Podcast: Dennis Lehane reads from "The Given Day"

After spinning such gritty urban yarns as Mystic River, Gone Baby Gone, and some cracking episodes of The Wire, Dorchester native Dennis Lehane decided to go ahead and not write the great American novel (he claims), but a great, sprawling Boston novel instead.

In The Given Day, Lehane surveys the vortex of chaos that gripped 1919-era Boston -- a city rocked by anarchist terrorism, Spanish influenza, World War I, the Great Molasses Flood, and the Boston Police Strike -- through the eyes of a black ballplayer and an Irish cop. (It may come as no surprise that this book got snapped up by Hollywood a good three months before it hit bookstore shelves; at the moment, Sam Raimi is set to direct.)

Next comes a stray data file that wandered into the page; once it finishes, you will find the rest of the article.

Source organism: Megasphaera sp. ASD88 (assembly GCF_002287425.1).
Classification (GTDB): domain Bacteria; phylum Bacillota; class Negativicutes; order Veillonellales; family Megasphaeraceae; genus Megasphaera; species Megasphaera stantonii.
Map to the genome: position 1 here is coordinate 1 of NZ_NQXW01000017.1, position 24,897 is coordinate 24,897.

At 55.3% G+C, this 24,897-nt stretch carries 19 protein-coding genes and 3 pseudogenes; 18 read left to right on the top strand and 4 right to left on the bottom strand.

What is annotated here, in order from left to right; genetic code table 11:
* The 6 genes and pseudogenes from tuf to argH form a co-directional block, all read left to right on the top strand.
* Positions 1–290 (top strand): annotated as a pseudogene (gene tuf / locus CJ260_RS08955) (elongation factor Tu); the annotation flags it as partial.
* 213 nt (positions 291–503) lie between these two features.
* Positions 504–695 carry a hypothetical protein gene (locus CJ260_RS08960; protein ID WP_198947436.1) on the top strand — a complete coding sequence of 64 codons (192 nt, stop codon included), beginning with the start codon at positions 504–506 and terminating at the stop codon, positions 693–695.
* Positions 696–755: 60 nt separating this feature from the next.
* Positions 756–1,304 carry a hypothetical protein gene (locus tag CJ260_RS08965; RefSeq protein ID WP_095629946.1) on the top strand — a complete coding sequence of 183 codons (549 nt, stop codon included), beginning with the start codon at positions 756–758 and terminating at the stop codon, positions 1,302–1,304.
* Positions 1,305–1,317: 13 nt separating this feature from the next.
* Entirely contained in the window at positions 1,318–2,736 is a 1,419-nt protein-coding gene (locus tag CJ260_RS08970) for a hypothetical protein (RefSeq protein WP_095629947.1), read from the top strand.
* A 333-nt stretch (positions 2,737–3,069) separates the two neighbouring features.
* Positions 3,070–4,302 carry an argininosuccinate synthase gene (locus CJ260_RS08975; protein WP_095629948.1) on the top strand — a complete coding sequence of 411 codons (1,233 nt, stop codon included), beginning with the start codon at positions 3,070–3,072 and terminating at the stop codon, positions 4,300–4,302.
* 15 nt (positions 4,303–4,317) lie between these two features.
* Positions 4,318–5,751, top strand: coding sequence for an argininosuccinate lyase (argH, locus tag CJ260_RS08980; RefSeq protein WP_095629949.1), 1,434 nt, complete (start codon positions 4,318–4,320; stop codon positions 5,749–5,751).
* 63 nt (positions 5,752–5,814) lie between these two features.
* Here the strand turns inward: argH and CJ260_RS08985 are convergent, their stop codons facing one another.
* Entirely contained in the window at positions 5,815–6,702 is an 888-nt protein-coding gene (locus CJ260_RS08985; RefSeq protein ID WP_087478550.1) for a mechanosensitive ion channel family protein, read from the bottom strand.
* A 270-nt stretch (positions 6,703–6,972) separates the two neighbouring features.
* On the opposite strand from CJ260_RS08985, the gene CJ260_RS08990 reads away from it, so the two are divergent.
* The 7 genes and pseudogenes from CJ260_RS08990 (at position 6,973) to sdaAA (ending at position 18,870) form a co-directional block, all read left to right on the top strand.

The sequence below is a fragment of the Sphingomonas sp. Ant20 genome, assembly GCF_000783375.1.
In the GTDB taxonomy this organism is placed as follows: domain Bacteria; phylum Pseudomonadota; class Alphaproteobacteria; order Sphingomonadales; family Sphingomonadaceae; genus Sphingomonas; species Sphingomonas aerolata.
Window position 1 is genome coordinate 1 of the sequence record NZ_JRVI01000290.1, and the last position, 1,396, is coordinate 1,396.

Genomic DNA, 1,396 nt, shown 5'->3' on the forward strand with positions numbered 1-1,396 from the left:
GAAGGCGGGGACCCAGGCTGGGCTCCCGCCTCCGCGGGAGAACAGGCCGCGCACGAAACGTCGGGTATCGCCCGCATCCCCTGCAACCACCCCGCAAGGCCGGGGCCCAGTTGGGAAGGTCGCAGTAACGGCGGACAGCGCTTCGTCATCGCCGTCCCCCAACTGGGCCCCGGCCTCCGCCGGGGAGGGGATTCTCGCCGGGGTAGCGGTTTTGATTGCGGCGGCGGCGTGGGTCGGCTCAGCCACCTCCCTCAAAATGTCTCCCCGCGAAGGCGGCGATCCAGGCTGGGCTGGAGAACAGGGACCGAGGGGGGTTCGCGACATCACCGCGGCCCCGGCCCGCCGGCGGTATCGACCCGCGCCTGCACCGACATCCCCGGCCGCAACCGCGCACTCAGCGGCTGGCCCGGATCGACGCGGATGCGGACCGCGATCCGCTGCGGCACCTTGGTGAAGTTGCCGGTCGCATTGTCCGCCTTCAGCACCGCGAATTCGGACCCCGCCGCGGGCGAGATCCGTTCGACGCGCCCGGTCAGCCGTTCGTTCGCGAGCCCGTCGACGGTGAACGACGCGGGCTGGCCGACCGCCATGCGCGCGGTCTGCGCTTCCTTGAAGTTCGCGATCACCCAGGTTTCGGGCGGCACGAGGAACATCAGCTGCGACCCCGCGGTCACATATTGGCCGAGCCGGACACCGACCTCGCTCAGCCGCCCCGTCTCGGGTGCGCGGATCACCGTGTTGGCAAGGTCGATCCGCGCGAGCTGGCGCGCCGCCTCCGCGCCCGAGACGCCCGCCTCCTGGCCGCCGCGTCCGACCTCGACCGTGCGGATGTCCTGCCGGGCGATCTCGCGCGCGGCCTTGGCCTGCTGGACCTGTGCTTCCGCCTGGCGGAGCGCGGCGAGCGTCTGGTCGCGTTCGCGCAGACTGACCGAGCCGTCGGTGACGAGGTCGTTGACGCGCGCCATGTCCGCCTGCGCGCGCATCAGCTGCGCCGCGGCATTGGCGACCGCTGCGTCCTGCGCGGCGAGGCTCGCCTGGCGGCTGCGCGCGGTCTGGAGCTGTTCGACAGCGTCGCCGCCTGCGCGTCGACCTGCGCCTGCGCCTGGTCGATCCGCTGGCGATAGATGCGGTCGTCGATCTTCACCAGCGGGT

Lehane kicked off his Harvard Square appearance (held in the cozy First Parish Church Parlor Room last Friday) by reading a few tantalizing passages, including his brutal account of the 1916 terrorist bombing of a North End police station. He then turned the floor over to the audience for a lively 40-minute Q&A session. Lehane's a born storyteller, on the page or off the cuff, and he kept the crowd enthralled with his musings on The Given Day's deleted Molasses Flood chapter, the historical usage of the word "motherfucker," and how crime fiction broke out of the literary ghetto.

Listen to the full reading and Q&A session here:

DOWNLOAD: Dennis Lehane reads from The Given Day [MP3] (recorded October 17, 2008)


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